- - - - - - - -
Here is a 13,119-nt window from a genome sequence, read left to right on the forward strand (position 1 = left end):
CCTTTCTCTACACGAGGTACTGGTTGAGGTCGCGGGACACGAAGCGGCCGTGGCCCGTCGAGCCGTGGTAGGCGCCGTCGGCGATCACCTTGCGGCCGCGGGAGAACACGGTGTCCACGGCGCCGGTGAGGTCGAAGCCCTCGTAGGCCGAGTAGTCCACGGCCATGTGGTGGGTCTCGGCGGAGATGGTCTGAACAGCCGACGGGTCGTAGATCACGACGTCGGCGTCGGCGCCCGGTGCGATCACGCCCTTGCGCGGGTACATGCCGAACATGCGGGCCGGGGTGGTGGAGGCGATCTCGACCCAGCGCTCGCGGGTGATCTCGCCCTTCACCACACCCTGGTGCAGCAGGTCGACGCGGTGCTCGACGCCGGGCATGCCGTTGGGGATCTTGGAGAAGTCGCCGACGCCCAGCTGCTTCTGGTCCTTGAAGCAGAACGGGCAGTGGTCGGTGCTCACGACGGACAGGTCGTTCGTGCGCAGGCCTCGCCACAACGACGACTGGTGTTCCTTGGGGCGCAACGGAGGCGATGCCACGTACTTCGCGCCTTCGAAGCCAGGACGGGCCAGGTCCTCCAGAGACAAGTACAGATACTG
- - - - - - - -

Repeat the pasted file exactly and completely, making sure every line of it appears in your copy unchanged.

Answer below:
Here is a 13,119-nt window from a genome sequence, read left to right on the forward strand (position 1 = left end):
CCTTTCTCTACACGAGGTACTGGTTGAGGTCGCGGGACACGAAGCGGCCGTGGCCCGTCGAGCCGTGGTAGGCGCCGTCGGCGATCACCTTGCGGCCGCGGGAGAACACGGTGTCCACGGCGCCGGTGAGGTCGAAGCCCTCGTAGGCCGAGTAGTCCACGGCCATGTGGTGGGTCTCGGCGGAGATGGTCTGAACAGCCGACGGGTCGTAGATCACGACGTCGGCGTCGGCGCCCGGTGCGATCACGCCCTTGCGCGGGTACATGCCGAACATGCGGGCCGGGGTGGTGGAGGCGATCTCGACCCAGCGCTCGCGGGTGATCTCGCCCTTCACCACACCCTGGTGCAGCAGGTCGACGCGGTGCTCGACGCCGGGCATGCCGTTGGGGATCTTGGAGAAGTCGCCGACGCCCAGCTGCTTCTGGTCCTTGAAGCAGAACGGGCAGTGGTCGGTGCTCACGACGGACAGGTCGTTCGTGCGCAGGCCTCGCCACAACGACGACTGGTGTTCCTTGGGGCGCAACGGAGGCGATGCCACGTACTTCGCGCCTTCGAAGCCAGGACGGGCCAGGTCCTCCAGAGACAAGTACAGATACTG